Come on In, the Water’s Fine

These notes are intended for distribution to members and friends of the Kirk of Kildaire, Presbyterian Church family. While effort is made to give credit for work done by others, the notes may use material for which appropriate credit is not given. Also, the notes may differ from the actual sermon as it was delivered. Remember, sermons are meant to be preached and are therefore prepared with the emphasis on verbal presentation; the written accounts occasionally stray from proper grammar and punctuation.

Ezekiel 26:22-29 – Matthew 28:16-20

Today is a very special day at the Kirk. Maybe you noticed that by the beautiful arrangement set up for worship… as we consider the gift of Baptism. We baptize of course because Jesus instructed us to do so. It is his last instructions in Matthew’s gospel… the last words for them to follow. There they are gathered – and Jesus gives them these instructions:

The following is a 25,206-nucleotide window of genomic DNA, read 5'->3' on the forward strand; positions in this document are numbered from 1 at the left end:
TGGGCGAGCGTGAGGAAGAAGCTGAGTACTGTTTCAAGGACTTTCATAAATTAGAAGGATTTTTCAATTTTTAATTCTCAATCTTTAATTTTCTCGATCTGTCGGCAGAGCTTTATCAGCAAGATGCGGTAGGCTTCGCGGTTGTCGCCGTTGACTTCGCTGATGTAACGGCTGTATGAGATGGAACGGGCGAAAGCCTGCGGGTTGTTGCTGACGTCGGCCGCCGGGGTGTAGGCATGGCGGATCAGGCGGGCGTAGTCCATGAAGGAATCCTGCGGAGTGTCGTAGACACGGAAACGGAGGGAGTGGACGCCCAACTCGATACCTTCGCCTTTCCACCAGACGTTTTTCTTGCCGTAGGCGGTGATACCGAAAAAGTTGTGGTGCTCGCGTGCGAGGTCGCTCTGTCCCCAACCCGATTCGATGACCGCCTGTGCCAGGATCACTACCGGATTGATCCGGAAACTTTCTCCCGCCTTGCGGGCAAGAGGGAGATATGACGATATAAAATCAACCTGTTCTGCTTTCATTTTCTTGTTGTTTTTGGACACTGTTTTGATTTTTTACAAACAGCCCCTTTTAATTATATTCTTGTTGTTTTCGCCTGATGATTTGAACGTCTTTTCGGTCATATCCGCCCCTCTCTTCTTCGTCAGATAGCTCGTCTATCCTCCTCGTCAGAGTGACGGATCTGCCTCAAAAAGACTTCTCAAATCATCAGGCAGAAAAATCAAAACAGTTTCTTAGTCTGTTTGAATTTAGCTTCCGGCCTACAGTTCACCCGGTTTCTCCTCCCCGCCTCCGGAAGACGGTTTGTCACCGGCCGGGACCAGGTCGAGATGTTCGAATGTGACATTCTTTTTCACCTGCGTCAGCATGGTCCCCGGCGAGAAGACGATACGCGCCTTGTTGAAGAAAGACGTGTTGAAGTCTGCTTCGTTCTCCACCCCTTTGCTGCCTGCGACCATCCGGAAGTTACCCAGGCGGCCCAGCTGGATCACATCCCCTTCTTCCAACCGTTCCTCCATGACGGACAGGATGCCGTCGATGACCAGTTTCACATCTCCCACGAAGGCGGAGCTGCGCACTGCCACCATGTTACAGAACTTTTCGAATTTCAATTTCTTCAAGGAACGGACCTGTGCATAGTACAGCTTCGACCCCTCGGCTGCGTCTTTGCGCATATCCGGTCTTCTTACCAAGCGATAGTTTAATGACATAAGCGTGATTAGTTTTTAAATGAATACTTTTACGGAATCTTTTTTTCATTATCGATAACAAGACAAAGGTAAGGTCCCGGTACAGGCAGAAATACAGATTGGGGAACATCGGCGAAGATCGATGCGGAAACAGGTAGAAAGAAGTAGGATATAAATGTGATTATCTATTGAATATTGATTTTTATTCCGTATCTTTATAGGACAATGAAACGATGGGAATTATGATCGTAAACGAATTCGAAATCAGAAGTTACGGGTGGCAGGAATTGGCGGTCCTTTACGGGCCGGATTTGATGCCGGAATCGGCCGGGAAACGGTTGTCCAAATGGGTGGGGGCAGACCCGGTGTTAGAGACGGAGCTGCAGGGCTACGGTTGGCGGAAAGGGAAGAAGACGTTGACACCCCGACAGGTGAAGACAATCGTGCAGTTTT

“All authority in heaven and on earth has been given to me, go there for and make disciples of all nations; baptizing them in the name of the Father and Son and the Holy Spirit, and teaching them to obey everything I have commanded you. And remember, I am with you always to the end of the age.”

And ever since we have been baptizing people … adults, youth, children… sometimes in the early church, whole households were baptized… even the slaves… and still today… we are baptizing if for no other reason than this: Jesus told us to go… make disciples/students/followers… and baptize them…